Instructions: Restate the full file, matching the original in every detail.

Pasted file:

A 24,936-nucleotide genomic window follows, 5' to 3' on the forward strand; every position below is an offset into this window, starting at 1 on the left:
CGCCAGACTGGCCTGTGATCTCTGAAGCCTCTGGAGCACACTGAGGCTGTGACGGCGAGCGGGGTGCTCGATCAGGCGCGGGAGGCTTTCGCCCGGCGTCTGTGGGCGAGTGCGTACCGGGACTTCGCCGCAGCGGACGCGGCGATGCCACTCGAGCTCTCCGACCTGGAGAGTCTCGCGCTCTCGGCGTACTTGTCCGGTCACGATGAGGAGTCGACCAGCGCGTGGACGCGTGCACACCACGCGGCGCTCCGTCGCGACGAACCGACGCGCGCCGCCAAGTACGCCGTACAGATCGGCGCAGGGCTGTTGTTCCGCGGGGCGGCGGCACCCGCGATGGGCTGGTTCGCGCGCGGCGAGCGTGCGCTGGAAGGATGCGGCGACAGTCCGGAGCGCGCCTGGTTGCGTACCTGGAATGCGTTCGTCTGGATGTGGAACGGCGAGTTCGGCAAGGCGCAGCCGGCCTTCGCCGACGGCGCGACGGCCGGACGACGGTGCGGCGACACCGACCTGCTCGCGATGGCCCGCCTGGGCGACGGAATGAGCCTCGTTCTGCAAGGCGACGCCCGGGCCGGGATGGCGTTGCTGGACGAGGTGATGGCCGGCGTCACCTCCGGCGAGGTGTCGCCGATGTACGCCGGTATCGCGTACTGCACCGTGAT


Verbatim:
A 24,936-nucleotide genomic window follows, 5' to 3' on the forward strand; every position below is an offset into this window, starting at 1 on the left:
CGCCAGACTGGCCTGTGATCTCTGAAGCCTCTGGAGCACACTGAGGCTGTGACGGCGAGCGGGGTGCTCGATCAGGCGCGGGAGGCTTTCGCCCGGCGTCTGTGGGCGAGTGCGTACCGGGACTTCGCCGCAGCGGACGCGGCGATGCCACTCGAGCTCTCCGACCTGGAGAGTCTCGCGCTCTCGGCGTACTTGTCCGGTCACGATGAGGAGTCGACCAGCGCGTGGACGCGTGCACACCACGCGGCGCTCCGTCGCGACGAACCGACGCGCGCCGCCAAGTACGCCGTACAGATCGGCGCAGGGCTGTTGTTCCGCGGGGCGGCGGCACCCGCGATGGGCTGGTTCGCGCGCGGCGAGCGTGCGCTGGAAGGATGCGGCGACAGTCCGGAGCGCGCCTGGTTGCGTACCTGGAATGCGTTCGTCTGGATGTGGAACGGCGAGTTCGGCAAGGCGCAGCCGGCCTTCGCCGACGGCGCGACGGCCGGACGACGGTGCGGCGACACCGACCTGCTCGCGATGGCCCGCCTGGGCGACGGAATGAGCCTCGTTCTGCAAGGCGACGCCCGGGCCGGGATGGCGTTGCTGGACGAGGTGATGGCCGGCGTCACCTCCGGCGAGGTGTCGCCGATGTACGCCGGTATCGCGTACTGCACCGTGAT